If you are just doing some "voluntary" work then perhaps the TEFL is not so important.

The point is clear visa crackdown alone is not enough; as long as Beijing continues to see qualified foreign teachers only by their skin colors (white) there will continue to be hooligans in the classrooms. There’s no need for Chinese to continue deceiving themselves and their children by believing that everybody with pale skin is native English speaker or is a good teacher.

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Nothing will happen to those who are working in most schools, we got a guy who's been working illegal on a F and now known as an M visa for 6 years, he doesn't have a degree, our school can hire and give Z visa's so I guess a guy hiding among legal working guys makes it easy to hide and stash someone in this case. But there are school likes Hampson English that have ties with the PSB and setup teachers to be purposly caught by the PSB to #one set an example and #two collect money on the side., lits a bad joke. In Shenzhen only Web International and Hampson English are cracked down on every year, but others school go untouched and the life of these F and M or S or even Q visa teacher continue and you know what? I think it will go on like this forever. China is strict for 3 months and then everything goes back to the lazy policy way.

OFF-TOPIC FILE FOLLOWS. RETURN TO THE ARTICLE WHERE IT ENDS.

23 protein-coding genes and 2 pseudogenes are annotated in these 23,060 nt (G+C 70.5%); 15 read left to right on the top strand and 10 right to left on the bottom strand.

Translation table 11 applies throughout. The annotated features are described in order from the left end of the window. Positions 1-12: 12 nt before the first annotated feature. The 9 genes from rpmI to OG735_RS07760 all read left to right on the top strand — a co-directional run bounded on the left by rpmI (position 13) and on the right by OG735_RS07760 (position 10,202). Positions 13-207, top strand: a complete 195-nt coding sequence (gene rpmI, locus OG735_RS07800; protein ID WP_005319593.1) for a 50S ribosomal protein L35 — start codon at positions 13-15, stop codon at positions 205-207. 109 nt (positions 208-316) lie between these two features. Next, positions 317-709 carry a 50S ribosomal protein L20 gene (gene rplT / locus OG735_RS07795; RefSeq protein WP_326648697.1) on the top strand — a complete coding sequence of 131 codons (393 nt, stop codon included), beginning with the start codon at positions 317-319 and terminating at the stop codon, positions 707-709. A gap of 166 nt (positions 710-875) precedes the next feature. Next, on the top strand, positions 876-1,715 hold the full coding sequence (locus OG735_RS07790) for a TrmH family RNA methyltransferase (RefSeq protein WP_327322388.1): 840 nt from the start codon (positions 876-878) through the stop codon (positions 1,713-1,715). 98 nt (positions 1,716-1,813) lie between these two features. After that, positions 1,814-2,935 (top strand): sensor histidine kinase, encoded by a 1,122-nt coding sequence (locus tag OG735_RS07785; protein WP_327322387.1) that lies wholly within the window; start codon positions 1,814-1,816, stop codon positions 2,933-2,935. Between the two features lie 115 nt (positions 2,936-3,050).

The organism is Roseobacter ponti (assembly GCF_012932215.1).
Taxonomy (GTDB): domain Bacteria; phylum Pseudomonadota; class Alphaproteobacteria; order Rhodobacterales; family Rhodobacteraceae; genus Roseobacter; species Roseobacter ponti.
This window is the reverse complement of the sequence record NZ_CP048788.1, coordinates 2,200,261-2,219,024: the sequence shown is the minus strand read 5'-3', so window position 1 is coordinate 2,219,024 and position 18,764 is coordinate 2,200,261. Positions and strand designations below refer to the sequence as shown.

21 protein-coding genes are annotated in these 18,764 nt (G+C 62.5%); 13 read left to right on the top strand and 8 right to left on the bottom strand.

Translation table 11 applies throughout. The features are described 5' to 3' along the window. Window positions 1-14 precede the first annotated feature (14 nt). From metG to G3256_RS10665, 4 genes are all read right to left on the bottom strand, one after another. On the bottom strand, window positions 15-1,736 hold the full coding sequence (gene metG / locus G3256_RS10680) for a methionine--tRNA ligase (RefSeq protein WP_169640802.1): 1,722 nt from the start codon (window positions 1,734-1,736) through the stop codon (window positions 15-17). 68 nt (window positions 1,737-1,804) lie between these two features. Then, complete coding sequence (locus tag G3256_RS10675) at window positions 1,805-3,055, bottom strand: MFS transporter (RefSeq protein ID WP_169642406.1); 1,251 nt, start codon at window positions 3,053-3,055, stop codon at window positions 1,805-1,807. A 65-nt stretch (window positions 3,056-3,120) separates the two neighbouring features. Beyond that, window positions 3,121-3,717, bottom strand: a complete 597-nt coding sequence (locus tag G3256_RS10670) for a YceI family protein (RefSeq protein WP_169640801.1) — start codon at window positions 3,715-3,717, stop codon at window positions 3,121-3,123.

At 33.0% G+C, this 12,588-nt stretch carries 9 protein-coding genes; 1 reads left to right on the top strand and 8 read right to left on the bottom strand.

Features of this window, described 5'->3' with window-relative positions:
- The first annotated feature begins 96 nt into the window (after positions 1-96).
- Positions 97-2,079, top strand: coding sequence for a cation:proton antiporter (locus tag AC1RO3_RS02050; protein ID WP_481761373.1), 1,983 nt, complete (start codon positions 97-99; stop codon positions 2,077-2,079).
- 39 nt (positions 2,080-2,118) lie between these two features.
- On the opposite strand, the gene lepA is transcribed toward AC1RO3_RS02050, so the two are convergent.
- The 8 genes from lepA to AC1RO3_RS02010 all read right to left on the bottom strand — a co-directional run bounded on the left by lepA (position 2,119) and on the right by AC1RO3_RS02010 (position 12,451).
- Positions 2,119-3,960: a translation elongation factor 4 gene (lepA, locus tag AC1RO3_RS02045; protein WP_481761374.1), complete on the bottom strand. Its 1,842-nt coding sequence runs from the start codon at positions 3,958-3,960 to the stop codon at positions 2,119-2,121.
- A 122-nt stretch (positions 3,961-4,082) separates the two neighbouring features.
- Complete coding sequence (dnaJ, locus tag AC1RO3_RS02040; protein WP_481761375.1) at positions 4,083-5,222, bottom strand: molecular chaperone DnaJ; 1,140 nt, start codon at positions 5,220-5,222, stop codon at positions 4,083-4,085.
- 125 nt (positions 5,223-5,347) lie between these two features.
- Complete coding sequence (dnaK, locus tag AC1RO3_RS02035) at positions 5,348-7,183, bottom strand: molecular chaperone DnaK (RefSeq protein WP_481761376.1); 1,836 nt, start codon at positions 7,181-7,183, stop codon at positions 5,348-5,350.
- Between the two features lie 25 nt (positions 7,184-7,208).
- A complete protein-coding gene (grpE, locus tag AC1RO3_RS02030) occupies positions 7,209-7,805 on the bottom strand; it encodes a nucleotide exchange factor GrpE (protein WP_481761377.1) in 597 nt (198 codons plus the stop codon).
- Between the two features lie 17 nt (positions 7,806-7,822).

No one was talking about the color of the teachers skin in this topic, it refers to you and me (I'm white.). Thats a whole different issue. Lets try a question to relate to your question? Why was there only one white male NBA basketbal player during the FIBA world cups last month? I don't see a problem with that. So why shold it be hard to accept in China?